Responding to the government notification for emergency regulations released online as a new President was voted to power today in Sri Lanka, Thyagi Ruwanpathirana, Amnesty International’s South Asia Regional Researcher, said:
“The emergency regulations brought into operation in the name of public security should not become a pretext for more human rights violations. Amnesty International is very concerned such regulations will serve as a springboard for further crackdown on people’s fundamental freedoms, including freedom of expression, peaceful assembly, right to personal security, liberty and freedom from arbitrary detention.”
The emergency regulations brought into operation in the name of public security should not become a pretext for more human rights violations.Thyagi Ruwanpathirana, Amnesty International’s South Asia Regional Researcher
“The emergency regulations give sweeping powers to the police and the armed forces to search and make arrests of ‘suspects’ without due process safeguards. It levies hefty penalties including life imprisonment for ordinary penal offences like causing ‘mischief’. Detainees can be kept in custody for up to seventy-two hours without being produced before a Magistrate and guaranteed access to lawyers. This prolonged period of custody without timely judicial oversight or the ability to challenge their detention heightens the risk for detainees to be subjected to torture or other ill-treatment.”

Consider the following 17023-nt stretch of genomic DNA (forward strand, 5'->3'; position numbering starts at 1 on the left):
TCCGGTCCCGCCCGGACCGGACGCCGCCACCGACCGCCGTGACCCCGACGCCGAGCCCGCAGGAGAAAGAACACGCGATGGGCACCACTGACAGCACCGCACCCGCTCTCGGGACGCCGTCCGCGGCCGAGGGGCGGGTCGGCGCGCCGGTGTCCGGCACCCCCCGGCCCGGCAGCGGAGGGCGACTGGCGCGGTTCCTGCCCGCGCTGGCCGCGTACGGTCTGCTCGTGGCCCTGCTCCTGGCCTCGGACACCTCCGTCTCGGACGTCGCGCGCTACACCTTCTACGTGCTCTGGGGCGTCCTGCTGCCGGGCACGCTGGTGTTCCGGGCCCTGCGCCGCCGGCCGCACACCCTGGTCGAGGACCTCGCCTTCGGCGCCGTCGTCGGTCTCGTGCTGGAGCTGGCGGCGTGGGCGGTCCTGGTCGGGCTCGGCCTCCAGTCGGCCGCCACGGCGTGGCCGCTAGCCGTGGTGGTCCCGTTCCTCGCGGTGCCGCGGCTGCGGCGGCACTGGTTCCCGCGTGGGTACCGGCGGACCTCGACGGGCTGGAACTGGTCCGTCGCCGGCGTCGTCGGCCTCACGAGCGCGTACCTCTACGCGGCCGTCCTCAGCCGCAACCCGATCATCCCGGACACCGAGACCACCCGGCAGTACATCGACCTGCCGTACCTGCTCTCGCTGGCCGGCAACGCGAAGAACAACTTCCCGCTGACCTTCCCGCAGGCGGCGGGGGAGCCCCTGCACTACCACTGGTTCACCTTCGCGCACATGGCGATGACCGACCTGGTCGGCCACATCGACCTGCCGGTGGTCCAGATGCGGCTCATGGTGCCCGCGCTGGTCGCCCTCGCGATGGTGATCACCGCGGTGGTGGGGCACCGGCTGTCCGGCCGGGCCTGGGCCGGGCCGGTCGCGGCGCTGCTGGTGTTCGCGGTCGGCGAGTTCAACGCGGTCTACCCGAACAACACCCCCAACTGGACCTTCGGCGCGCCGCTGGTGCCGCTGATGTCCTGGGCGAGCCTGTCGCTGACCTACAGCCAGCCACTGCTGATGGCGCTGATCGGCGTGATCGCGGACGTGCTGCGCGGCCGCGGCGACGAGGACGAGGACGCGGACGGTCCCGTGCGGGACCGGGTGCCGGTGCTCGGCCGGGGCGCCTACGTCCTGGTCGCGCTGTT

“As the new President takes power, he must ensure the people of Sri Lanka can exercise their right to freedom of expression, association and peaceful assembly, including to express dissent and demand respect for their rights. Such emergency regulations have a chilling effect on society. It’s time for authorities in Sri Lanka to stand with its people and not repeat the mistakes of the past.”
On 17 July 2022, a proclamation of emergency was brought into force by the then acting President of Sri Lanka.
On 18 July 2022, Government of Sri Lanka issued notification under Public Security Ordinance for the Emergency (Miscellaneous Provisions and Powers) Regulations, 2022. The English translation for same was posted online recently.
On 20 July, upon the request of law enforcement authorities, a court in Colombo has issued an order prohibiting people from assembling in certain areas of what has been apeaceful protest site since April 2022.
The Sri Lankan authorities have carried out a number of arrests of largely peaceful demonstrators since the beginning of the current wave of protests in Sri Lanka.
Torture or other ill-treatment in custody in Sri Lanka has been documented before by Amnesty International in Mirihana.